What's Ben Gonna Do?

Every day the deflation story gets stronger. Almost all of the numbers in the US are pointing in that direction. A slowdown in the EU is a sure thing. Japan is going nowhere. China is a question mark, but even if they do continue growing it will not result in enough Eco. Juice to offset the global deflationary forces.

 I was anticipating a slowdown in the 4th Q. It is now looking more likely that we will fall of a cliff starting July 1st. Extended benefits will be ending. Most states start a new fiscal year and they are all dead dead dead on revenue. Any benefit we got from the census will be in reverse gear. By August 1st approximately 1mm temporary workers will again be out of a job. Housing is falling off a cliff.

The market sees this. The ten-year is at an incredible 3.1%. The last few days of trading in gold has a smell of deflation as well.

Bernanke must be beside himself. He bet the farm to save the economy in 2009. He has done things that no other Fed head as ever contemplated. As betting goes, he is “all in” on this one. He bet the economy, our future solvency and his reputation. In my opinion there is no way he is going to throw in the towel and accept that deflation is inevitable.

Ben spelled out what he would do in the “unlikely” event that deflation became a real threat in his famous 2002 “Helicopter” speech. The full speech is here. This speech has been hashed many times before. Given the news of late it is worth relooking at what Ben had to say. Some excerpts:

Under a fiat money system, a government should always be able to generate increased nominal spending and inflation, even when the short-term nominal interest rate is at zero.


Well Ben, we have had ZIRP for two years now. It has made a difference. But zero interest rates have just bought time, not a recovery.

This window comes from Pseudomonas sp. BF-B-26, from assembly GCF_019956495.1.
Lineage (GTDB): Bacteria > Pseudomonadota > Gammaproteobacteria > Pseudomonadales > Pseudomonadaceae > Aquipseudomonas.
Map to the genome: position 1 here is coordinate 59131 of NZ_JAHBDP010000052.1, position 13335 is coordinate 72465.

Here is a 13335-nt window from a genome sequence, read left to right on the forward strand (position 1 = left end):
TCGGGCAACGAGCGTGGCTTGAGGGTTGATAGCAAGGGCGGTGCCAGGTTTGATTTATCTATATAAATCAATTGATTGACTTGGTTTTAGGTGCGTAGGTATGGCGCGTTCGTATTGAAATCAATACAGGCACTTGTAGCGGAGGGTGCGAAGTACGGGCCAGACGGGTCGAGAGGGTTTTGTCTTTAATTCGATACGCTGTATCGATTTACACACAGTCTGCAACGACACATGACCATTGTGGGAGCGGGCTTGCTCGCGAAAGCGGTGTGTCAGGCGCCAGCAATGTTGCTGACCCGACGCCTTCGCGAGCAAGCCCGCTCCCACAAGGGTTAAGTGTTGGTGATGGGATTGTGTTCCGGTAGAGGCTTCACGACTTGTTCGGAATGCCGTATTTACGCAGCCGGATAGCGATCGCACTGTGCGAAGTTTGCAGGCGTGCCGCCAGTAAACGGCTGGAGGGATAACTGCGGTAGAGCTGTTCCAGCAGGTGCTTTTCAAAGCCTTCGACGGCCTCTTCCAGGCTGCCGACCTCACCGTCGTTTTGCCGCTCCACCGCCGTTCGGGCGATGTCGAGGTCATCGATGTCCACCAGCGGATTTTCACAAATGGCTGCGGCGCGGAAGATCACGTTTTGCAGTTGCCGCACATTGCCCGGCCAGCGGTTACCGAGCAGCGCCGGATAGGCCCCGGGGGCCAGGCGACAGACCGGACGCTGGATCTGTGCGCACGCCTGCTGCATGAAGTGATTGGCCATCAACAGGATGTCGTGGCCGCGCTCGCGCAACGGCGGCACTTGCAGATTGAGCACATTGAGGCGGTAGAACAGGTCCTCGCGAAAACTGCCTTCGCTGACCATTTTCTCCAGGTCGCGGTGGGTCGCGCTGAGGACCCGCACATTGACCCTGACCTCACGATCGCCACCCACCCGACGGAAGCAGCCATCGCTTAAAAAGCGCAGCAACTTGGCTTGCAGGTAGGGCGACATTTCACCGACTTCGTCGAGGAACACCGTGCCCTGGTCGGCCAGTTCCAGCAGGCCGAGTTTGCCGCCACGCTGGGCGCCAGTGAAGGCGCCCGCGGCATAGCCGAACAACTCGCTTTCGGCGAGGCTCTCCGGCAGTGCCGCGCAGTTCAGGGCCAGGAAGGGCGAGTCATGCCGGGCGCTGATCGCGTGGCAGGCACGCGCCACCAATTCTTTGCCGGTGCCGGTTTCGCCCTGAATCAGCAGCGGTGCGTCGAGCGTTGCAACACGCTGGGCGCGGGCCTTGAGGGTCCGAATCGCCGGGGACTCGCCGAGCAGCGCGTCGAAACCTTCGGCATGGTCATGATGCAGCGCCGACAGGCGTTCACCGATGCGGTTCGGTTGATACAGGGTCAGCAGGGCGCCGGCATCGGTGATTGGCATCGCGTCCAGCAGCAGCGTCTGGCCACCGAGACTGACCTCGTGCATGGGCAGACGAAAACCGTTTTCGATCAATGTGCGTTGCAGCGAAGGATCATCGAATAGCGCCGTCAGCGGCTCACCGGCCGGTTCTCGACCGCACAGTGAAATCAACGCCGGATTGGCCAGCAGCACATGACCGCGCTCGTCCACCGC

The U.S. government has a technology, called a printing press that allows it to produce as many U.S. dollars as it wishes at essentially no cost. We conclude that, under a paper-money system, a determined government can always generate higher spending and hence positive inflation.


Ben has been running that printing press. QE created $1.75t. It has not had a lasting benefit.

The Fed could stimulate spending by lowering rates further out along the Treasury term structure. There are at least two ways of bringing down longer-term rates:
(I) Fed could commit to holding the overnight rate at zero for some specified period.
(II) A more direct method, which I personally prefer, would be for the Fed to begin announcing explicit ceilings for yields on longer-maturity Treasury debt. The Fed could enforce these interest-rate ceilings by committing to make unlimited purchases of securities.


Ben has done (I). As of yet we have not seen (II). For me it is scary that this is his “favorite” approach. That makes this one a sure thing if evidence mounts that we are rolling over. But this does not accomplish much in today’s markets. The 2-year is at 75bp. What is Bernanke going to do? Push that to zero also? He might.

The Fed could also attempt to cap yields of Treasury securities at still longer maturities, say three to six years.


Why stop at 6 years Ben? To make a dent he would have to have the 10-year at 1%. Is that what he has in mind? I think it is a real possibility.

An option would be for the Fed to use its existing authority to operate in the markets for agency debt.


We have done that already in a biblical manner. $1.25 trillion. Three months after the program ended the housing market is falling off a cliff. I would not be surprised if Ben re-established this program. Buying another $1 trillion would not accomplish anything but make the primary dealers rich. But a desperate Ben would do this again in a NY minute.